David Francis is a freelance writer based in Adelaide.
Published December 27th 2011
A smooth bitumen track, suitable for walking or cycling, links Lynton with Belair and provides an alternative to dicing with traffic on the narrow and winding Belair Road. In the same area there are numerous dirt tracks for mountain bikers and walkers.
The up-track starts behind the Lynton railway station at the end of Beagle Terrace, adjacent to the site of the old Lynton dump (not as bad as it sounds – it's now only used once a month for green waste). The bitumen doubles-up as a fast access road for emergency vehicles and there is an SES station here.
In no time you forget there is a railway running parallel, unless a train passes, and the gentle ascent is enough to provide some nice views out to Glenelg after only a few minutes.
The maps situated at each entrance to the area show the pathways to take and most of the junction points are signposted. Even so, it is sometimes difficult to know exactly which path you are taking until you've taken it once. The area is quite compact, so you would have to try very hard to get lost here.
Sticking to the bitumen track will take you away from the train line in a steep uphill climb towards Belair, providing a great workout by wheel or foot. The views become more impressive here, as a great stretch of coastline becomes visible to the west and the city of Adelaide can be seen to the north.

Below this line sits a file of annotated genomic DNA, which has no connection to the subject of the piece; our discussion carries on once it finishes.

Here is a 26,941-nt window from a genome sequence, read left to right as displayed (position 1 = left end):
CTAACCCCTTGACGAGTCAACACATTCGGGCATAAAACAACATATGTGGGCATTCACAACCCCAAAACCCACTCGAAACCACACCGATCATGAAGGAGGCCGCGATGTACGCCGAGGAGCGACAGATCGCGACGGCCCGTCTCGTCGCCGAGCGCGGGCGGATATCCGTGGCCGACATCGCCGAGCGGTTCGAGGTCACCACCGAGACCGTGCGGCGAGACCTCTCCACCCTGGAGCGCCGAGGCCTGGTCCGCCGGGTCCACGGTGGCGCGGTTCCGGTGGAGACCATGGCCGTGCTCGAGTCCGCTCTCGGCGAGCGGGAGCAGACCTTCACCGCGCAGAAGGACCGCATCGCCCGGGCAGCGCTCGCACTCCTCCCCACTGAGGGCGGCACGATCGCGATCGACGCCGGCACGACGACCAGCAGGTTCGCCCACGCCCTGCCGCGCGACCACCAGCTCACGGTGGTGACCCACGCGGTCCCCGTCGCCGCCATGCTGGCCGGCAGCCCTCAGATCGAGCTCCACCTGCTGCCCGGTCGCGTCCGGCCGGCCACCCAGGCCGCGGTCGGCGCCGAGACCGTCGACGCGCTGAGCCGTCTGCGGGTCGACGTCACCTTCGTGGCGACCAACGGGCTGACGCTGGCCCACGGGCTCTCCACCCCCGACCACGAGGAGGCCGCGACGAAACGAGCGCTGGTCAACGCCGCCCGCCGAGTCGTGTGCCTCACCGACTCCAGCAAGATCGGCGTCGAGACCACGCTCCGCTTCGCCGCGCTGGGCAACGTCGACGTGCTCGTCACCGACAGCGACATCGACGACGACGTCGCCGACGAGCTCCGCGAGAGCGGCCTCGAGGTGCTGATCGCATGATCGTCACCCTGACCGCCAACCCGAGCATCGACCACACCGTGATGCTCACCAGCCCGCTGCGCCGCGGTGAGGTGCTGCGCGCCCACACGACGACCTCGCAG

At the end of the first long and steep section there is a bench seat, where you can take in the scenery while getting your breath back. Across the valley at the top of the next ridge is the Windy Point lookout. Even if you are struggling at this point, it is worth persevering as there are only a couple of short, steep bits left until you reach the streets of Belair at Caroline Avenue.
Some people turn around and head straight down again – on a bike this is fast and freewheeling – but there are alternatives. You can take one of the other tracks, or follow Caroline Avenue around then turn left at Gloucester Avenue until you reach the top of Kalyra Road. Head down this steep road until almost to its end at Belair Road – the Windy Point Restaurant entrance is opposite the end of Kalyra. On your left is another entrance to the walking/cycling area and a path here zigzags down into the valley between the two ridges you have just walked, eventually finding its way back to the lower section of the bitumen track.
The Lynton – Belair Urban Trail (the official name of the bitumen track) is only 1.6 kilometres long but provides a good cardio workout and some excellent views.